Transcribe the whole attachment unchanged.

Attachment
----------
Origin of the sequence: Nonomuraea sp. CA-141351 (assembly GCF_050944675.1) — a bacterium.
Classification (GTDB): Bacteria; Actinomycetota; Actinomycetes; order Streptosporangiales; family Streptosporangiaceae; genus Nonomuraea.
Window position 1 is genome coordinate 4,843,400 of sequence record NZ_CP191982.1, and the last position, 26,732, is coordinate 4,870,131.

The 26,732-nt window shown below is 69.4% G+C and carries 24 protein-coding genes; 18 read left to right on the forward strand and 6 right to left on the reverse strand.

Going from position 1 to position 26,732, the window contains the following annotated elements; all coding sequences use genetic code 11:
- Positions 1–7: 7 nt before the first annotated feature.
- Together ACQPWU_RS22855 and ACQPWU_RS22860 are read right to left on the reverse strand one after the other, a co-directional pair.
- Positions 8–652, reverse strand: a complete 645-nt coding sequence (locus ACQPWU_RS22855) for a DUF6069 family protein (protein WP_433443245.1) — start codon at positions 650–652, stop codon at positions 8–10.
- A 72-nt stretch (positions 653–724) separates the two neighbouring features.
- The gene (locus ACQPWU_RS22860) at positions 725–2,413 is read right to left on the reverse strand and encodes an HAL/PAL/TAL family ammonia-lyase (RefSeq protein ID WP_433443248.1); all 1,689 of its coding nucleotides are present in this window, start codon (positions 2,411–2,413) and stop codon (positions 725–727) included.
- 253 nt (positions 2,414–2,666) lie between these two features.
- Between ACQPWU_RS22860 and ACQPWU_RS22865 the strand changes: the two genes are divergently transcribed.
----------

Origin of the sequence: Nonomuraea sp. CA-141351 (assembly GCF_050944675.1) — a bacterium.
Classification (GTDB): Bacteria; Actinomycetota; Actinomycetes; order Streptosporangiales; family Streptosporangiaceae; genus Nonomuraea.
Window position 1 is genome coordinate 4,843,400 of sequence record NZ_CP191982.1, and the last position, 26,732, is coordinate 4,870,131.

The 26,732-nt window shown below is 69.4% G+C and carries 24 protein-coding genes; 18 read left to right on the forward strand and 6 right to left on the reverse strand.

Going from position 1 to position 26,732, the window contains the following annotated elements; all coding sequences use genetic code 11:
- Positions 1–7: 7 nt before the first annotated feature.
- Together ACQPWU_RS22855 and ACQPWU_RS22860 are read right to left on the reverse strand one after the other, a co-directional pair.
- Positions 8–652, reverse strand: a complete 645-nt coding sequence (locus ACQPWU_RS22855) for a DUF6069 family protein (protein WP_433443245.1) — start codon at positions 650–652, stop codon at positions 8–10.
- A 72-nt stretch (positions 653–724) separates the two neighbouring features.
- The gene (locus ACQPWU_RS22860) at positions 725–2,413 is read right to left on the reverse strand and encodes an HAL/PAL/TAL family ammonia-lyase (RefSeq protein ID WP_433443248.1); all 1,689 of its coding nucleotides are present in this window, start codon (positions 2,411–2,413) and stop codon (positions 725–727) included.
- 253 nt (positions 2,414–2,666) lie between these two features.
- Between ACQPWU_RS22860 and ACQPWU_RS22865 the strand changes: the two genes are divergently transcribed.